Apparently, Americans can't get enough of Apple's shiny gadgets.
On average, U.S. households spent $444 on Apple products in 2011, up from $295 in 2010 and more than double the $150 we shelled out in 2007, Morgan Stanley analyst Katy Huberty told Reuters. If Apple releases an HDTV as expected, Huberty believes that number could double again to $888 by 2015.
Reuters' Chris Taylor dubbed this $444 figure the "Apple Tax" and said that Americans are spending way too much on Apple gadgets:
The analogy of an Apple tax might sound facetious, but think about it. Median U.S. household income was $50,054 in 2011, according to the Census Bureau. That means a sizable chunk of that is getting diverted to Apple headquarters in Cupertino.
Remember, this is not something that consumers are being forced to pay. They are dipping willingly into their own pockets, because they're essentially slaves to the devices.
The column garnered some criticism across the Internet.
Forbes contributor Tim Worstall wrote:
People voluntarily spending their own money as they desire are not slaves. They rather think that what they’re spending their money on is worth more than both the money they’re spending and also any alternative purchases that could be made with the same cash. That is, to them, this is good value.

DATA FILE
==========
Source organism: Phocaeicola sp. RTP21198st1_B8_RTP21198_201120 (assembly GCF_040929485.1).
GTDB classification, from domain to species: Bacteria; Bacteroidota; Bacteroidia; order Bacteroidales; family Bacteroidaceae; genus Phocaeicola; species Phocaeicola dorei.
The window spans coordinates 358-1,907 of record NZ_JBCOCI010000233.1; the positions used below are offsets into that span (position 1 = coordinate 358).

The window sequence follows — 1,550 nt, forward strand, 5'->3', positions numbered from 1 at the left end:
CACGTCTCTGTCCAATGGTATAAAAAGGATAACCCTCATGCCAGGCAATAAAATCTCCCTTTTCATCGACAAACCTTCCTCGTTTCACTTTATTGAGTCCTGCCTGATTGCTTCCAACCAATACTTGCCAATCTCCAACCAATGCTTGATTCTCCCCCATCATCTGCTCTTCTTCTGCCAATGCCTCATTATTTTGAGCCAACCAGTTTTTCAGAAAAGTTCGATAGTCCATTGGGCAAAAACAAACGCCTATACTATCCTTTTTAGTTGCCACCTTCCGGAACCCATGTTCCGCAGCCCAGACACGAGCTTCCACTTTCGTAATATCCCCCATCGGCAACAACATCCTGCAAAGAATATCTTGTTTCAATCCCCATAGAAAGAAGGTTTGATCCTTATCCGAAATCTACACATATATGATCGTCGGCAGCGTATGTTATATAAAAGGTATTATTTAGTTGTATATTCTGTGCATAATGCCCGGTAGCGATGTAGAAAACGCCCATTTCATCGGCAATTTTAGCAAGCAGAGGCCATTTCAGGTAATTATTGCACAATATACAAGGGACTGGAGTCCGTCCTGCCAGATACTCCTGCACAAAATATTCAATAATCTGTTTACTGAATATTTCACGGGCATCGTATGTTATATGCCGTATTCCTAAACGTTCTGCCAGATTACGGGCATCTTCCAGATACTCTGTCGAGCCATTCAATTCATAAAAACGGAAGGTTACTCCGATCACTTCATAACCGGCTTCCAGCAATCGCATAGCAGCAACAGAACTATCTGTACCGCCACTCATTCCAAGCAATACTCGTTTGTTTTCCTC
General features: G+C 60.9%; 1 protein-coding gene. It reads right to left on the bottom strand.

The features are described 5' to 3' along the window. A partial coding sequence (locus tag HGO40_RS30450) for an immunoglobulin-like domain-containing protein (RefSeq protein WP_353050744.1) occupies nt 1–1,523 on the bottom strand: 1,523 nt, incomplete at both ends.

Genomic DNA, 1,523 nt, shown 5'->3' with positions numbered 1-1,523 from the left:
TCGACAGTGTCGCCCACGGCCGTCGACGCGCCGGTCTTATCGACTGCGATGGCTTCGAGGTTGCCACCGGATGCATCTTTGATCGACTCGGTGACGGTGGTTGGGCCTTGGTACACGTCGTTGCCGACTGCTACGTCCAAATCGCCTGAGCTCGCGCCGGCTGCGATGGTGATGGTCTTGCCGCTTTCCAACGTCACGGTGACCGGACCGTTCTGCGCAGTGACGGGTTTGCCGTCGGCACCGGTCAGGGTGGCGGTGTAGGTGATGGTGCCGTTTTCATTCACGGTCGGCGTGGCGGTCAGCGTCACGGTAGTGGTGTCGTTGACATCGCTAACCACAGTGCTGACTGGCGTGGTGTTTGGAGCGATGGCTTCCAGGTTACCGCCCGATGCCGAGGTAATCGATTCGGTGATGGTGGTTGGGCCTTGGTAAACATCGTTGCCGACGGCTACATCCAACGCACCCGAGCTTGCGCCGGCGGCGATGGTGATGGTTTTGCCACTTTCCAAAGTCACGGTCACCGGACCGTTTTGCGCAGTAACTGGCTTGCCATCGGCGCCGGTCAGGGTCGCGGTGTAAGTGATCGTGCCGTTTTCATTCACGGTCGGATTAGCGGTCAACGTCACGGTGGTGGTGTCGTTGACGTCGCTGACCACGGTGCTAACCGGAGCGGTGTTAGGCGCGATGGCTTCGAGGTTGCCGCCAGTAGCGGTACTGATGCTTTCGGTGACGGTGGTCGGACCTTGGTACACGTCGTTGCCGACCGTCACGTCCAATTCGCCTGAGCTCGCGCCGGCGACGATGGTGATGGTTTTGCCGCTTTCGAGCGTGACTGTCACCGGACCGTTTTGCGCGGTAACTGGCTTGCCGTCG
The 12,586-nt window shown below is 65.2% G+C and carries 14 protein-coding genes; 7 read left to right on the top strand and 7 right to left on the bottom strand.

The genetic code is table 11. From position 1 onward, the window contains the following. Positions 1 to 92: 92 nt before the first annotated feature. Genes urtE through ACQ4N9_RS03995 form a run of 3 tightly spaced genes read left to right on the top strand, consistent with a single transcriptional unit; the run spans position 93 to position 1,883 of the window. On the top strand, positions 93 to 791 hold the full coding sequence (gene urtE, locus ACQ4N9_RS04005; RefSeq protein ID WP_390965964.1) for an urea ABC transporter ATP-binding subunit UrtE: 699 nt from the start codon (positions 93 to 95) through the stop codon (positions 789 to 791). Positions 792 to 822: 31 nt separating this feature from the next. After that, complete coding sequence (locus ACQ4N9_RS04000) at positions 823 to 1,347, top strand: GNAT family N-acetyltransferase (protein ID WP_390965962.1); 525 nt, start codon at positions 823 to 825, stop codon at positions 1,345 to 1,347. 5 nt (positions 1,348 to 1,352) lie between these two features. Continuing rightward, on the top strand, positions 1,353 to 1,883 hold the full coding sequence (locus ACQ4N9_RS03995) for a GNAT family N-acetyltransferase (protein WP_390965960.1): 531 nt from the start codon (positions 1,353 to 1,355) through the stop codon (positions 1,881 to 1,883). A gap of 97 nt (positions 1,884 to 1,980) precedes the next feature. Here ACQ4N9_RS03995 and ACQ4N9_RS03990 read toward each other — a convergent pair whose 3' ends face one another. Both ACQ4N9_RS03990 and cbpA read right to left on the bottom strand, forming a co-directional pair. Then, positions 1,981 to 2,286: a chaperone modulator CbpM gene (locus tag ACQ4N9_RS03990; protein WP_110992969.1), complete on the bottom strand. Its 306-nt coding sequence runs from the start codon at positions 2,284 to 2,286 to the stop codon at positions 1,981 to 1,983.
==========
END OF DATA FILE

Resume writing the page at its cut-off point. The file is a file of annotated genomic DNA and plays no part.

Still, the amount of money Americans spend on Apple products is staggering.
Over the past six months, $1 out of every $25 spent on tech products went to Apple, according to data compiled from almost 2000 consumers by the online discount site CouponCodes4U.com
According to U.S. Census Bureau statistics, there are about 115 million households in the country, which means that if the average household spends $444, Americans spent almost $51 billion on Apple products last year.
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